Support for the Futurist Interpretation
1. The lexical use. The leading Greek lexicon in our day is Bauer, Arndt, and Gingrich (BAG), which lists the following definitions for táchos: “speed, quickness, swiftness, haste” (p. 814). The two times that this noun appears in Revelation (1:1; 22:6), it is coupled with the preposition en, causing this phrase to function grammatically as an adverb revealing to us the “sudden” manner in which these events will take place (Spiros Zodhiates, The Complete Word Study Dictionary New Testament (AMG, 1992), s.v. 5034, p. 1148). They will occur “swiftly.” The other word in the táchos family used in Revelation as an adverb is tachús, which all six times occurs with the verb érchomai, “to come” (2:16; 3:11; 11:14; 22:7, 12, 20). BAG gives as its meaning “quick, swift, speedy” (p. 814) and specifically classifies all six uses in Revelation as meaning “without delay, quickly, at once” (p. 815). Thus, contrary to the timing assumption of preterists like DeMar and Gentry, who take every occurrence as a reference to timing, BAG (the other lexicons also agree) recommends a translation descriptive of the manner in which things will happen (Rev. 2:16; 3:11; 11:14; 22:7, 12, 20).
A descriptive use of táchos is also supported by the over 60 times it is cited as the prefix making up a compound word according to the mother of all Greek lexicons, Liddell and Scott (p. 1762). G. H. Lang gives the following example:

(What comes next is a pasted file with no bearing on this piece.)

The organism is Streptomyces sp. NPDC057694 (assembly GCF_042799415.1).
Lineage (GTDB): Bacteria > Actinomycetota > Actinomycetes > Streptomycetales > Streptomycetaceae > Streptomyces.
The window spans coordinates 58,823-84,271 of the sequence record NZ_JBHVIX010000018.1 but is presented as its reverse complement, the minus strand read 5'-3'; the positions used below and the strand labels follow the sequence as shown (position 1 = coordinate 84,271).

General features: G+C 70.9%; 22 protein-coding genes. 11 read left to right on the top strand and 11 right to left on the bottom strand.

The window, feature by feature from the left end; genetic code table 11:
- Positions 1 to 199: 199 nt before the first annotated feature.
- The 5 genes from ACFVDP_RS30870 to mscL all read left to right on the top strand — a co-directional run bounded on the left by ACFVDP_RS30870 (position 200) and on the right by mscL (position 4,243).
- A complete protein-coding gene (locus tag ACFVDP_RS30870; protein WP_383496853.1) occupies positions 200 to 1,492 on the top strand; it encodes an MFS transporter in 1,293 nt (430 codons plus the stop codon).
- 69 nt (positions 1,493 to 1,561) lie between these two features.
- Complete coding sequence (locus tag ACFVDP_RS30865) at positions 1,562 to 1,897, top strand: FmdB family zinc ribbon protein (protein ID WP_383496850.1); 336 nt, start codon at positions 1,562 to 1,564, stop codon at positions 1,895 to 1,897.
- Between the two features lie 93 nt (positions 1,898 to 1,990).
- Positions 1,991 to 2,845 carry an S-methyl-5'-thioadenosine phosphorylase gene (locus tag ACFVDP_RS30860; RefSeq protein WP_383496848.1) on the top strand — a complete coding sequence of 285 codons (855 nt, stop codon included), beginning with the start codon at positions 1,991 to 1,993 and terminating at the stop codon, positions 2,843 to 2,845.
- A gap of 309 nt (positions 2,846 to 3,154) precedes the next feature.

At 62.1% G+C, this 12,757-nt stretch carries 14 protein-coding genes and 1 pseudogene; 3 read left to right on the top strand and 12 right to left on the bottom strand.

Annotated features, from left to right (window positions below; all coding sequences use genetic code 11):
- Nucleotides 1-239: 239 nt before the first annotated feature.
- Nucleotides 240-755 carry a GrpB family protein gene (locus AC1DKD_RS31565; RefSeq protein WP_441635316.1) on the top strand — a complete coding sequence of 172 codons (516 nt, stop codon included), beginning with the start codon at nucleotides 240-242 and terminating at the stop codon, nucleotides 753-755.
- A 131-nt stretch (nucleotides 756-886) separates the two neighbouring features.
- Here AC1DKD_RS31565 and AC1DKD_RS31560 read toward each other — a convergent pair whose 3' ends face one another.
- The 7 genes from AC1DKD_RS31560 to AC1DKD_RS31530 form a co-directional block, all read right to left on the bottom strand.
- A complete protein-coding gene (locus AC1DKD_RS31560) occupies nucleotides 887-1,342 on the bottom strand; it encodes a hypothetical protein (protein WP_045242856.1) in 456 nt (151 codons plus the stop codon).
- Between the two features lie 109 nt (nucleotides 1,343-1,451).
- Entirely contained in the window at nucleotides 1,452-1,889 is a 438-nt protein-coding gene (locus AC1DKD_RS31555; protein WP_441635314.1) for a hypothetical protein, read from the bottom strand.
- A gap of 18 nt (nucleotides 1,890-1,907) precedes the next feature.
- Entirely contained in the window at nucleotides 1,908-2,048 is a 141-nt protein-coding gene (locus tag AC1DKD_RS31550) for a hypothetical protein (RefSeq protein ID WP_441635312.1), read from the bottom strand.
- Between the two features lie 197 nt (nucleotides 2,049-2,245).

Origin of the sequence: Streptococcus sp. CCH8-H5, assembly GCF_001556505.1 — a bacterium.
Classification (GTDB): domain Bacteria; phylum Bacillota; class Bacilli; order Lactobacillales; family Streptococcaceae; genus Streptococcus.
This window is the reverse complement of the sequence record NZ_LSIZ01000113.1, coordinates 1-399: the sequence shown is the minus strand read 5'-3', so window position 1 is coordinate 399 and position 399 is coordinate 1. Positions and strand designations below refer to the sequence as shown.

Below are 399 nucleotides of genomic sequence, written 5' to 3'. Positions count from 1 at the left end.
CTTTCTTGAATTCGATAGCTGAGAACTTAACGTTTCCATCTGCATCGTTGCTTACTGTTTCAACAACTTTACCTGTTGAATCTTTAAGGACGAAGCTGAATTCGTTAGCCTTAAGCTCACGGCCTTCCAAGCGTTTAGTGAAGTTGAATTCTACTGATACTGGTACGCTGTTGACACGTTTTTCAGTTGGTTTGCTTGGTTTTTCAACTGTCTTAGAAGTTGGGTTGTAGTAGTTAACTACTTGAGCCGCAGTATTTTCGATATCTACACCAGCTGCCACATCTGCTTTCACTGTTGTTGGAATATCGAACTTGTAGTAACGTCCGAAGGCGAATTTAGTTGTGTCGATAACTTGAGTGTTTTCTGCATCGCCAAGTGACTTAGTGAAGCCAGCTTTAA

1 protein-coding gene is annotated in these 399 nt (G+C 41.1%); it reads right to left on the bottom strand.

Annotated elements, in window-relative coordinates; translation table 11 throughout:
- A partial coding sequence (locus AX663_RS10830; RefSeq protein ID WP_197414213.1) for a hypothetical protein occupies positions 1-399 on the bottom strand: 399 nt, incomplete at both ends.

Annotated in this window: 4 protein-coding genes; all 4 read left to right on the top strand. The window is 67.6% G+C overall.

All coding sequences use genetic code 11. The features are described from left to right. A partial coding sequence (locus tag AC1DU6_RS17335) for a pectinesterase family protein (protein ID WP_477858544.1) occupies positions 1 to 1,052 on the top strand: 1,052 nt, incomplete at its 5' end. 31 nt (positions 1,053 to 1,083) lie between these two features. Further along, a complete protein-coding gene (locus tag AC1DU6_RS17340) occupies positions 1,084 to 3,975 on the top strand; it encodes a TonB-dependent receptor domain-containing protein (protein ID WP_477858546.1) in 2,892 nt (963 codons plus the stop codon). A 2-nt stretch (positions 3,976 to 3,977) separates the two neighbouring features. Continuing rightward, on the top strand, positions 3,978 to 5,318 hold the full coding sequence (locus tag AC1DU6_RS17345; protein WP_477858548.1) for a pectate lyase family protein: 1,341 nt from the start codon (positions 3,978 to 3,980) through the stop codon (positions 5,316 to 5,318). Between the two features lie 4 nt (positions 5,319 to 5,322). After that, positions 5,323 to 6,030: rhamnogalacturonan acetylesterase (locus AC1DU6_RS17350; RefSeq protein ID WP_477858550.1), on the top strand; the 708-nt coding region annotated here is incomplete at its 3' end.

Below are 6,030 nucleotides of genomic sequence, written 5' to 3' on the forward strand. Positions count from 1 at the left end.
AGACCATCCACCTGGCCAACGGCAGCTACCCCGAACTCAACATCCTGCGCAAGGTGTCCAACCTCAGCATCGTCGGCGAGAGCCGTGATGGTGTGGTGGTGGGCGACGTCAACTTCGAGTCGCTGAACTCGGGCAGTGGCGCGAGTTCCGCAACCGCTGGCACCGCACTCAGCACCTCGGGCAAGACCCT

tachy does not mean soon but swiftly. It indicates rapidity of action, as is well seen in its accurate use in the medical compound tachycardia (tachy and kardía=the heart), which does not mean that the heart will beat soon, but that it is beating rapidly. Of course, the swift action may take place at the very same time, as in Mt 28:7-8: “Go quickly and tell His disciples . . . and they departed quickly from the tomb”: but the thought is not that they did not loiter, but that their movement was swift. Thus here also. If the Lord be regarded as speaking in the day when John lived, then He did not mean that He was returning soon, but swiftly and suddenly whenever the time should have arrived . . . it is the swiftness of His movement that the word emphasizes. (G. H. Lang, The Revelation of Jesus Christ: Selected Studies (Conley & Schoettle, 1945, 1985), pp. 387-88)
2. The grammatical use. Just as BAG is the leading lexicon in our day, the most authoritative Greek grammar is one produced by Blass, Debrunner, and Funk (Blass-Debrunner). Blass-Debrunner, in their section on adverbs, divides them into four categories: 1) adverbs of manner, 2) adverbs of place, 3) adverbs of time, 4) correlative adverbs (pp. 55-57). The táchos family is used as the major example under the classification of “adverbs of manner.” No example from the táchos family is listed under “adverbs of time.” In a related citation, Blass-Debrunner classify en táchei as an example of “manner,” Luke 18:8 (p. 118). Greek scholar Nigel Turner also supports this adverbial sense as meaning “quickly.” (Nigel Turner, A Grammar of New Testament Greek, ed. by James H. Moulton, Vol. III, Syntax (T. & T. Clark, 1963), p. 252)